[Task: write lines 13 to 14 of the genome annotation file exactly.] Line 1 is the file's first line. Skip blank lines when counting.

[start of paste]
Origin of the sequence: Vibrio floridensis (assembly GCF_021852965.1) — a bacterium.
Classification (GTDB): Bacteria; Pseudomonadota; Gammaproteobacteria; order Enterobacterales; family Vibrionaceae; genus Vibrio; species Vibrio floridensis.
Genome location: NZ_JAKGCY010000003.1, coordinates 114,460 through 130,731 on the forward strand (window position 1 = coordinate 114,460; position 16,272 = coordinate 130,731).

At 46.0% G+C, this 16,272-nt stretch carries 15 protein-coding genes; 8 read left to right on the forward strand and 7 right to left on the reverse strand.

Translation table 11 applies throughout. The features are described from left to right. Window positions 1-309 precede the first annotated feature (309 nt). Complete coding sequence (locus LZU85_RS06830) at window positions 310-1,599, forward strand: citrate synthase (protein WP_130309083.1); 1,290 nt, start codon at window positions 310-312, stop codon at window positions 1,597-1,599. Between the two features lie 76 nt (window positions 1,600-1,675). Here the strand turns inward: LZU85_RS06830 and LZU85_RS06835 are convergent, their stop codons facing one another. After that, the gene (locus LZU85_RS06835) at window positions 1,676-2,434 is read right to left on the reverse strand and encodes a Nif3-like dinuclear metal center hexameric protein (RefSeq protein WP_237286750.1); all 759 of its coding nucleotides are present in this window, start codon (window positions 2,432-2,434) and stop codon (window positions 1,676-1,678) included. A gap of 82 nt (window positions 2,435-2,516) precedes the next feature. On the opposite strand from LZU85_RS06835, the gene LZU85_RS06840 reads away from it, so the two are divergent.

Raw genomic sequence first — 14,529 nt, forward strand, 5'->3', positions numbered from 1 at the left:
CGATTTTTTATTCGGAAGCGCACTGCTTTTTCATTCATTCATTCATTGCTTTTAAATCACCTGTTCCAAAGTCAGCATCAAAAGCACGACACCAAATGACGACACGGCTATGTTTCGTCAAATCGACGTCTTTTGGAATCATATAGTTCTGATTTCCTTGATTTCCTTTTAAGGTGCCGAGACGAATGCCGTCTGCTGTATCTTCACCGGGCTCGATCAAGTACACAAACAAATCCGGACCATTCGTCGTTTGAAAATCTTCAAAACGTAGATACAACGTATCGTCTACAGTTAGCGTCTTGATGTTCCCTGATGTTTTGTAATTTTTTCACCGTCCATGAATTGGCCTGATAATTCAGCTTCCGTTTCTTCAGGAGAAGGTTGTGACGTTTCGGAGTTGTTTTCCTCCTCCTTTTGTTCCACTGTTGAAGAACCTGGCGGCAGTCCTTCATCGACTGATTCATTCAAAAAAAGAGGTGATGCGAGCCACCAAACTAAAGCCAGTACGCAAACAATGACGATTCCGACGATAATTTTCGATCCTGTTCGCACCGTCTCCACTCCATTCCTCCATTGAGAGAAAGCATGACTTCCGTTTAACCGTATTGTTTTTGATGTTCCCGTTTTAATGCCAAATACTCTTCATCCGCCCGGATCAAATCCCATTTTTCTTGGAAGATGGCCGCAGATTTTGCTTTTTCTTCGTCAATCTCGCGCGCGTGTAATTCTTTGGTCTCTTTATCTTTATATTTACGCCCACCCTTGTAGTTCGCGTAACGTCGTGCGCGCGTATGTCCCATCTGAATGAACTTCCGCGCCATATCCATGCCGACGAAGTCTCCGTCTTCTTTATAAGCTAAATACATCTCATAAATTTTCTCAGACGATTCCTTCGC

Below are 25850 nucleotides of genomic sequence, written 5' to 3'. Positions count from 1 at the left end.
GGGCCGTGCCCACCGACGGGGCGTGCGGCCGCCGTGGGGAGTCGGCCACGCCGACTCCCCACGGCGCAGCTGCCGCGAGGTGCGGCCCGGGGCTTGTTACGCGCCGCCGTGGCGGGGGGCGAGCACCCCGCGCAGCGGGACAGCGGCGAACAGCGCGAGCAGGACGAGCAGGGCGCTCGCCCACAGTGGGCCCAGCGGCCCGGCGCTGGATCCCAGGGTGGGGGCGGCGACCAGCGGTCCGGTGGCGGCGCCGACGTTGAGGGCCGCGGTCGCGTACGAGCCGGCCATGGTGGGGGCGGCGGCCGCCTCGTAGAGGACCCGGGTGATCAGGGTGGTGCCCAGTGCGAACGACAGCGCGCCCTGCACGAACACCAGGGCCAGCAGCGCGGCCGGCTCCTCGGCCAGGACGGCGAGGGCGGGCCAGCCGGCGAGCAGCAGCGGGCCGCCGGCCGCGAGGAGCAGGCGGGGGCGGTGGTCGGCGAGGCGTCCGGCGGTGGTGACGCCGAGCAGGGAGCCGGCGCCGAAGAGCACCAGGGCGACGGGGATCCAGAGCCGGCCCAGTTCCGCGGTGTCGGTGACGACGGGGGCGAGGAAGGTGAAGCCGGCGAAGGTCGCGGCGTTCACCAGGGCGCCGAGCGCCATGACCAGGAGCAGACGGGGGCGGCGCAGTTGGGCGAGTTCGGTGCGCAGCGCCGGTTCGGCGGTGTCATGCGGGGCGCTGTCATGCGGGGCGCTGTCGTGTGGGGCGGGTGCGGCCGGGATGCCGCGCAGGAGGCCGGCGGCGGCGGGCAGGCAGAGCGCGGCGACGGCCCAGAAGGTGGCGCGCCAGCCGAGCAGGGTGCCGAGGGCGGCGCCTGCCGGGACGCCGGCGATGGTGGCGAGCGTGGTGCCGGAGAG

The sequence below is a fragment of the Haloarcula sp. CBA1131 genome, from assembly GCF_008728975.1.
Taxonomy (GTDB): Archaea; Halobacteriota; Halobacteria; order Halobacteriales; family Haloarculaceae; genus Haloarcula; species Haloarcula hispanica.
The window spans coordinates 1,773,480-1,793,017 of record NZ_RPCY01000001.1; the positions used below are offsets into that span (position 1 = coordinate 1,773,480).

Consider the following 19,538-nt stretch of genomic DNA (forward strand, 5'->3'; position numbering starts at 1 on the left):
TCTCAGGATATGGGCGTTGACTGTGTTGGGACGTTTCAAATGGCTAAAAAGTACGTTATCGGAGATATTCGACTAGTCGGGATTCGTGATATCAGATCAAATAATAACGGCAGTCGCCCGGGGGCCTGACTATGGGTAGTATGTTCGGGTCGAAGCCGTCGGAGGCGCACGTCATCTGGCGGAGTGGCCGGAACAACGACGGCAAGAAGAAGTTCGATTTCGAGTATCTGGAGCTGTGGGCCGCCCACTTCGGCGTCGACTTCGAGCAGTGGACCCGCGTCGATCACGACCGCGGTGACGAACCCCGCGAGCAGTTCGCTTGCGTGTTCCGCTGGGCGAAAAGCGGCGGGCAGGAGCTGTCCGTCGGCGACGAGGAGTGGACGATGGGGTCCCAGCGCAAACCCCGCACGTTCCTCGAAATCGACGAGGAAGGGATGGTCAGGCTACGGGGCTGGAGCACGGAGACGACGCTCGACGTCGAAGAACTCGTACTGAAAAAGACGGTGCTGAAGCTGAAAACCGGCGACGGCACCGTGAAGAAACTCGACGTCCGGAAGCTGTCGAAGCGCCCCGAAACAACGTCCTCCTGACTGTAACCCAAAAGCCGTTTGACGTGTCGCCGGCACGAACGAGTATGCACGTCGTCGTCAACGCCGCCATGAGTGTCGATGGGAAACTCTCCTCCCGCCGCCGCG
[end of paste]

Consider the following 19,538-nt stretch of genomic DNA (forward strand, 5'->3'; position numbering starts at 1 on the left):
TCTCAGGATATGGGCGTTGACTGTGTTGGGACGTTTCAAATGGCTAAAAAGTACGTTATCGGAGATATTCGACTAGTCGGGATTCGTGATATCAGATCAAATAATAACGGCAGTCGCCCGGGGGCCTGACTATGGGTAGTATGTTCGGGTCGAAGCCGTCGGAGGCGCACGTCATCTGGCGGAGTGGCCGGAACAACGACGGCAAGAAGAAGTTCGATTTCGAGTATCTGGAGCTGTGGGCCGCCCACTTCGGCGTCGACTTCGAGCAGTGGACCCGCGTCGATCACGACCGCGGTGACGAACCCCGCGAGCAGTTCGCTTGCGTGTTCCGCTGGGCGAAAAGCGGCGGGCAGGAGCTGTCCGTCGGCGACGAGGAGTGGACGATGGGGTCCCAGCGCAAACCCCGCACGTTCCTCGAAATCGACGAGGAAGGGATGGTCAGGCTACGGGGCTGGAGCACGGAGACGACGCTCGACGTCGAAGAACTCGTACTGAAAAAGACGGTGCTGAAGCTGAAAACCGGCGACGGCACCGTGAAGAAACTCGACGTCCGGAAGCTGTCGAAGCGCCCCGAAACAACGTCCTCCTGACTGTAACCCAAAAGCCGTTTGACGTGTCGCCGGCACGAACGAGTATGCACGTCGTCGTCAACGCCGCCATGAGTGTCGATGGGAAACTCTCCTCCCGCCGCCGCG